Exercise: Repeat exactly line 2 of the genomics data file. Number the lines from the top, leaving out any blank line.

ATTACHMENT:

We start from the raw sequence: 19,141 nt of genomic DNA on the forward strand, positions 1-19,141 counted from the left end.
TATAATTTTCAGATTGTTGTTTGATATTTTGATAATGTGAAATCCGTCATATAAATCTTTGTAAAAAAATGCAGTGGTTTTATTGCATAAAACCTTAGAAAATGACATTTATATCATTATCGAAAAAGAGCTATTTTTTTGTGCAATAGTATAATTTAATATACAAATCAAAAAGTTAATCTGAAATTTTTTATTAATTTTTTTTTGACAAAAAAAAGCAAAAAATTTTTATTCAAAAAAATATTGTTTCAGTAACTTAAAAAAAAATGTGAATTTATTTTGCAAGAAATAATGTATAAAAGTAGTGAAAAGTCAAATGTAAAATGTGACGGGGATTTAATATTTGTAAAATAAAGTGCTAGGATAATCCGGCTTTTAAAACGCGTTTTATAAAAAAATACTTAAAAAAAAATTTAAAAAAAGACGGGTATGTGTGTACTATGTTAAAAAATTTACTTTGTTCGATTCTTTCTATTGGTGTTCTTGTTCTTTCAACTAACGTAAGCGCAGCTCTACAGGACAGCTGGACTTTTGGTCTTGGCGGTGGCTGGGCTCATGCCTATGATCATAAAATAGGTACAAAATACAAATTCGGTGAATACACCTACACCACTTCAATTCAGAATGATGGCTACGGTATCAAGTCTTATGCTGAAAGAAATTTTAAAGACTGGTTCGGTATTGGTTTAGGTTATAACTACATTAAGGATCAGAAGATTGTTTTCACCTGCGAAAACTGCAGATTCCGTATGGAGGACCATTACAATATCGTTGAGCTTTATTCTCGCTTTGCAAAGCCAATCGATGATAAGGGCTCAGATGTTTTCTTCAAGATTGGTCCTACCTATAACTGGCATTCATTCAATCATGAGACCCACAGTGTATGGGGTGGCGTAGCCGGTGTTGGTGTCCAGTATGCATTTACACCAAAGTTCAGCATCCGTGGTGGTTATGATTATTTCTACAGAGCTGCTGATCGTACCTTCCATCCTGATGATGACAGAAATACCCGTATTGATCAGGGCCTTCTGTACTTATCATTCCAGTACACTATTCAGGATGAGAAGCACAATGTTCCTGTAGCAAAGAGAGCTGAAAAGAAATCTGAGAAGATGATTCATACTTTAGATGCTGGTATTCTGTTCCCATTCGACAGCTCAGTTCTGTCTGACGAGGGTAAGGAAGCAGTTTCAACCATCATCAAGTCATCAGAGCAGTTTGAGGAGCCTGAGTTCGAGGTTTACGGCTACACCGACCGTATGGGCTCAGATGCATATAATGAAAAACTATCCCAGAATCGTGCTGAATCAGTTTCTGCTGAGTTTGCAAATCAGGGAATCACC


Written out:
TATAATTTTCAGATTGTTGTTTGATATTTTGATAATGTGAAATCCGTCATATAAATCTTTGTAAAAAAATGCAGTGGTTTTATTGCATAAAACCTTAGAAAATGACATTTATATCATTATCGAAAAAGAGCTATTTTTTTGTGCAATAGTATAATTTAATATACAAATCAAAAAGTTAATCTGAAATTTTTTATTAATTTTTTTTTGACAAAAAAAAGCAAAAAATTTTTATTCAAAAAAATATTGTTTCAGTAACTTAAAAAAAAATGTGAATTTATTTTGCAAGAAATAATGTATAAAAGTAGTGAAAAGTCAAATGTAAAATGTGACGGGGATTTAATATTTGTAAAATAAAGTGCTAGGATAATCCGGCTTTTAAAACGCGTTTTATAAAAAAATACTTAAAAAAAAATTTAAAAAAAGACGGGTATGTGTGTACTATGTTAAAAAATTTACTTTGTTCGATTCTTTCTATTGGTGTTCTTGTTCTTTCAACTAACGTAAGCGCAGCTCTACAGGACAGCTGGACTTTTGGTCTTGGCGGTGGCTGGGCTCATGCCTATGATCATAAAATAGGTACAAAATACAAATTCGGTGAATACACCTACACCACTTCAATTCAGAATGATGGCTACGGTATCAAGTCTTATGCTGAAAGAAATTTTAAAGACTGGTTCGGTATTGGTTTAGGTTATAACTACATTAAGGATCAGAAGATTGTTTTCACCTGCGAAAACTGCAGATTCCGTATGGAGGACCATTACAATATCGTTGAGCTTTATTCTCGCTTTGCAAAGCCAATCGATGATAAGGGCTCAGATGTTTTCTTCAAGATTGGTCCTACCTATAACTGGCATTCATTCAATCATGAGACCCACAGTGTATGGGGTGGCGTAGCCGGTGTTGGTGTCCAGTATGCATTTACACCAAAGTTCAGCATCCGTGGTGGTTATGATTATTTCTACAGAGCTGCTGATCGTACCTTCCATCCTGATGATGACAGAAATACCCGTATTGATCAGGGCCTTCTGTACTTATCATTCCAGTACACTATTCAGGATGAGAAGCACAATGTTCCTGTAGCAAAGAGAGCTGAAAAGAAATCTGAGAAGATGATTCATACTTTAGATGCTGGTATTCTGTTCCCATTCGACAGCTCAGTTCTGTCTGACGAGGGTAAGGAAGCAGTTTCAACCATCATCAAGTCATCAGAGCAGTTTGAGGAGCCTGAGTTCGAGGTTTACGGCTACACCGACCGTATGGGCTCAGATGCATATAATGAAAAACTATCCCAGAATCGTGCTGAATCAGTTTCTGCTGAGTTTGCAAATCAGGGAATCACC